What to Expect at your First WIC Appointment

Two days ago, I posted a photo to my Instagram of my new WIC Ohio Direction card. For the last three-ish years, I've worked for a Foodbank and have worked day in and day out with families who receive government assistance. I believe that these social safety nets are imperative for our nation's most vulnerable and believe even more strongly in the courage these families possess that compels them to ask for help when they need it. Our country's policies are not supportive of working families, which can lead to really difficult financial situations for families like mine. I feel strongly about all of this, and yet, when it came time to my go to my WIC appointment, I felt two inches tall.

When I resigned from my full-time position in November, it was not a decision that was made in haste. Many budget spreadsheets and tears went into that resignation letter. I looked at our average monthly income for the previous 12 months and deduced that if we cut our expenses in six categories, we would save $1,400/month that would allow for us to survive on one-income. I use the term "survive," because I was under no impression that we would be living in the lap of luxury. We would be scrimping and pinching pennies just to pay our bills. But I decided I could pay someone to raise my kids and spend 50 hours a week away from them, or I could "live on love" and enjoy this fleeting time with my babies. By now, you should know what I chose.

My budget plan worked well, in theory. Of course, as we know, things don't usually go according to our best laid plans. For starters, Chuck's employer changed their commission structure several months ago. So while he has worked as hard, if not harder, as he did last year, he's not making nearly as much. Strike One. Strike Two was the fact that I failed to account for the fact that Chuck's benefits plan was not as splendid as the one we enjoyed with my former employer so I did not properly account for how much our medical, dental and vision insurance would leach from his paychecks. We also got hit with some big unexpected expenses that I won't go into.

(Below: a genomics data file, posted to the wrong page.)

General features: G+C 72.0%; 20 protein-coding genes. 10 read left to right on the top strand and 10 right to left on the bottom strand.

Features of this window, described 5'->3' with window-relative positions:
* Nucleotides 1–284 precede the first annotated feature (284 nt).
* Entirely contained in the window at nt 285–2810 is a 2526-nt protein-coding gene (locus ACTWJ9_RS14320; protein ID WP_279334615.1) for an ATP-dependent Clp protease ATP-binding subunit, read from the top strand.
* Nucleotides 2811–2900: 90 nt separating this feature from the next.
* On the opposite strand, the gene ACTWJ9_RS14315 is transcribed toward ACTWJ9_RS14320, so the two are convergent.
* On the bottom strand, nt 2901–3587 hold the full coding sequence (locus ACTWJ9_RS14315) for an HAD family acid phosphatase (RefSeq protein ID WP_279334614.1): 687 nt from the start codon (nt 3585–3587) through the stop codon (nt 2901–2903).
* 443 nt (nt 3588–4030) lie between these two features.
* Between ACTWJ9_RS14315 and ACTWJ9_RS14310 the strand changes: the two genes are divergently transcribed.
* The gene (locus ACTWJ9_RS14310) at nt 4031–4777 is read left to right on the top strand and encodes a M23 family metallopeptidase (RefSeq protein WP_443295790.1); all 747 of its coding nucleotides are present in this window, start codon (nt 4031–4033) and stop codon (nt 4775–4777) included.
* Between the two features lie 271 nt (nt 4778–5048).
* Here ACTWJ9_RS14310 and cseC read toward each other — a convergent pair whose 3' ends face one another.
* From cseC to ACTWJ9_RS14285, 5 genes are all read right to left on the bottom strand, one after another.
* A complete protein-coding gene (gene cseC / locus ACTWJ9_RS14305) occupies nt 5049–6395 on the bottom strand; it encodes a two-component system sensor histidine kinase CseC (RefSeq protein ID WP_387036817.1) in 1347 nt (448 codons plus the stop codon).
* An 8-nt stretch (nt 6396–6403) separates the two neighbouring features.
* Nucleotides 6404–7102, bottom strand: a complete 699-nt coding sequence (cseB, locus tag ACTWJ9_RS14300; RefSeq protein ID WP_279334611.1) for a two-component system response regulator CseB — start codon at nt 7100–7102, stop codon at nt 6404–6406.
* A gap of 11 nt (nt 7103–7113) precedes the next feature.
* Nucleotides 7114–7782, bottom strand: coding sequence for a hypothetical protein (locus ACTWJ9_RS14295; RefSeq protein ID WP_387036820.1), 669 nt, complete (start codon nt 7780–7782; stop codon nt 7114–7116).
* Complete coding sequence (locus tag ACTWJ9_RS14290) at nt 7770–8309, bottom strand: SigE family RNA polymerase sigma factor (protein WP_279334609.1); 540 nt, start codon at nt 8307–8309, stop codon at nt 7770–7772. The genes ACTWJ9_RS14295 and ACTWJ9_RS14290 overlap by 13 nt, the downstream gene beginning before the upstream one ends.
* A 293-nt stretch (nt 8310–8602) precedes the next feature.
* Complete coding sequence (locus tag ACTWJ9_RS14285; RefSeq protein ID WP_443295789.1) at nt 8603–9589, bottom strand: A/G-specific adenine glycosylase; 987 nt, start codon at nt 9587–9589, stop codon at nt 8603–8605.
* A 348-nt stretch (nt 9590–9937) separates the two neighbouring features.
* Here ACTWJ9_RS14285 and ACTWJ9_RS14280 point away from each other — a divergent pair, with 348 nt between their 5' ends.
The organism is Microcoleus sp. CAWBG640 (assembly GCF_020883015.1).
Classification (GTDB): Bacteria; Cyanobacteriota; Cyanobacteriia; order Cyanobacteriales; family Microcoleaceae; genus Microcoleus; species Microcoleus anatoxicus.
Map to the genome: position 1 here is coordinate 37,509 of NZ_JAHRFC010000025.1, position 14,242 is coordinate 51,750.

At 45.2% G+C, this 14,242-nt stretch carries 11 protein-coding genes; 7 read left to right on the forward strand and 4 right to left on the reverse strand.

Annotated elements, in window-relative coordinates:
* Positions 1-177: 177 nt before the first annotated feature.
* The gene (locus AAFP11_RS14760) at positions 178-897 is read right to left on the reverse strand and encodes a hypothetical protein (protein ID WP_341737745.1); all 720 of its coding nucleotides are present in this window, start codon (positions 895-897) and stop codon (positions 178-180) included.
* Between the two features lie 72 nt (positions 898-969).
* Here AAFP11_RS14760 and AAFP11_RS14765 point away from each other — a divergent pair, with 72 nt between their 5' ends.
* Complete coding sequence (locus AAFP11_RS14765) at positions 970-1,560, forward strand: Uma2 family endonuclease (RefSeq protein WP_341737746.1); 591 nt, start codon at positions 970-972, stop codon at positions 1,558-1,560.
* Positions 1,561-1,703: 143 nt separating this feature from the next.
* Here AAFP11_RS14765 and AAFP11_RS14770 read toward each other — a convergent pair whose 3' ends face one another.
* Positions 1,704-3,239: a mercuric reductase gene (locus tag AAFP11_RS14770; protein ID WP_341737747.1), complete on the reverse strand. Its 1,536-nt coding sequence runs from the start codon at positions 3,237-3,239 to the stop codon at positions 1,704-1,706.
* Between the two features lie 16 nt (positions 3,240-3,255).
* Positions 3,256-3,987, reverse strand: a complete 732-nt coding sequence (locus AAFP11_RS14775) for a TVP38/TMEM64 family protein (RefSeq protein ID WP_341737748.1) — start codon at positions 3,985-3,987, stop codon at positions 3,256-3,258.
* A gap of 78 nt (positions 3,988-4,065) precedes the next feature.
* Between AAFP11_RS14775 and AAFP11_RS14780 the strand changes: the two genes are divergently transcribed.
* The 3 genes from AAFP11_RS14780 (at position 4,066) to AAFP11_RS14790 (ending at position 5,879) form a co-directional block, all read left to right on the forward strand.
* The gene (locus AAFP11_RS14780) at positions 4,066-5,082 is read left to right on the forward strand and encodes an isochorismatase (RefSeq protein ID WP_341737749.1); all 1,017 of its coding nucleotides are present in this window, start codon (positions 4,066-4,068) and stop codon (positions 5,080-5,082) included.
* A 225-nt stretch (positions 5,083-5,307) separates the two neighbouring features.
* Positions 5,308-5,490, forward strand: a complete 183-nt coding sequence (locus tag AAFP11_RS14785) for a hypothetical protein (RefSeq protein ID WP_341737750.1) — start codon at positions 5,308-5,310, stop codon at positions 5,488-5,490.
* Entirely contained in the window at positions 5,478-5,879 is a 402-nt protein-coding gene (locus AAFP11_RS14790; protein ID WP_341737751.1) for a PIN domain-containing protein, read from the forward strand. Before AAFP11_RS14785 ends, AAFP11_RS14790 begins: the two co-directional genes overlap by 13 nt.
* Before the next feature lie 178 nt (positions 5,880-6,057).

So despite the fact that Chuck now works a full-time job, and a part-time job two evenings per week and I have various side hustles going on that contribute a small amount to our family's income, we got to a point where no amount of budgeting could change the fact that we just didn't have enough to pay our bills.

For those who don't know, to qualify for federal assistance you must meet income eligibility guidelines. For the Supplemental Nutrition Assistance Program (SNAP/food stamps) your income must fall under 135% of the federal poverty guidelines. For the Women, Infant and Children (WIC) program, it must fall under 185% of the federal poverty guidelines. Although, our income exceeds the amount necessary to qualify for SNAP, we did meet the WIC requirements. So two days ago, I went to my appointment and here's what I learned:


1. YOUR APPOINTMENT WILL TAKE AWHILE. Ours took two hours. I came unarmed with my usual arsenal of snacks and juice, and had to entertain two kiddos under two for hours while we went through the entire process.

2. YOU WILL NEED DOCUMENTATION. They will let you know exactly what you need to bring with you when you make your appointment, but basically you need paystubs to prove your income eligibility, identification for all recipients (you + kids) and a proof of address (utility bill, etc.).

3. YOU WILL HAVE A SMALL CHECK-UP w/ A NURSE. If you're breastfeeding, they will take your height and weight, and take a small blood sample to check your iron. They'll also do the same for your kiddos.

4. YOU WILL SIT THROUGH NUTRITION EDUCATION. Our nurse was perfectly nice, but this part felt rough for me. I had to sit through an intro course on nutrition for breastfeeding Moms, which I'll be honest, I pretty much know what I need to know. She was also perfectly nice when she asked me questions about what and how I feed myself and my kids. My family is pretty healthy and I still felt a little like a terrible parent. I got "dinged" for making special meals for my toddler when he won't eat what I've prepared and for giving him a sippy cup rather than a regular cup.